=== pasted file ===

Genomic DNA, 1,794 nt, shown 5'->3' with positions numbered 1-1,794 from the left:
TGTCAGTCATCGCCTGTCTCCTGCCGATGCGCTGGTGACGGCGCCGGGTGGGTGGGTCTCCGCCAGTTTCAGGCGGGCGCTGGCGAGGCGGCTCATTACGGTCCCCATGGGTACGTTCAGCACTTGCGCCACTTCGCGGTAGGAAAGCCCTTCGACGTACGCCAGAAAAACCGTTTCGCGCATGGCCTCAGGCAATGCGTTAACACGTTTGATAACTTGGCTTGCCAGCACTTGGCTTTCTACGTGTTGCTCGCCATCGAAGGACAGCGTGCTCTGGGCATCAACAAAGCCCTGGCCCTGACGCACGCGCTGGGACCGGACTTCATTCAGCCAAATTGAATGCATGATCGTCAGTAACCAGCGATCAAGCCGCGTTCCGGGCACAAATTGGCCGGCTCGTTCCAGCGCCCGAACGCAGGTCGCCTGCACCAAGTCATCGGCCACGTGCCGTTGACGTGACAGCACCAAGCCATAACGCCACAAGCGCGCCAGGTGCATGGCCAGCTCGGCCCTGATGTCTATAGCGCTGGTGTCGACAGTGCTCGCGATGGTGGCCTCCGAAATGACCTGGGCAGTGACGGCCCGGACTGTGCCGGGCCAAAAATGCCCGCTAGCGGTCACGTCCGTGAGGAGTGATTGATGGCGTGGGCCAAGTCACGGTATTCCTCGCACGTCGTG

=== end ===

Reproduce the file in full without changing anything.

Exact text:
Genomic DNA, 1,794 nt, shown 5'->3' with positions numbered 1-1,794 from the left:
TGTCAGTCATCGCCTGTCTCCTGCCGATGCGCTGGTGACGGCGCCGGGTGGGTGGGTCTCCGCCAGTTTCAGGCGGGCGCTGGCGAGGCGGCTCATTACGGTCCCCATGGGTACGTTCAGCACTTGCGCCACTTCGCGGTAGGAAAGCCCTTCGACGTACGCCAGAAAAACCGTTTCGCGCATGGCCTCAGGCAATGCGTTAACACGTTTGATAACTTGGCTTGCCAGCACTTGGCTTTCTACGTGTTGCTCGCCATCGAAGGACAGCGTGCTCTGGGCATCAACAAAGCCCTGGCCCTGACGCACGCGCTGGGACCGGACTTCATTCAGCCAAATTGAATGCATGATCGTCAGTAACCAGCGATCAAGCCGCGTTCCGGGCACAAATTGGCCGGCTCGTTCCAGCGCCCGAACGCAGGTCGCCTGCACCAAGTCATCGGCCACGTGCCGTTGACGTGACAGCACCAAGCCATAACGCCACAAGCGCGCCAGGTGCATGGCCAGCTCGGCCCTGATGTCTATAGCGCTGGTGTCGACAGTGCTCGCGATGGTGGCCTCCGAAATGACCTGGGCAGTGACGGCCCGGACTGTGCCGGGCCAAAAATGCCCGCTAGCGGTCACGTCCGTGAGGAGTGATTGATGGCGTGGGCCAAGTCACGGTATTCCTCGCACGTCGTG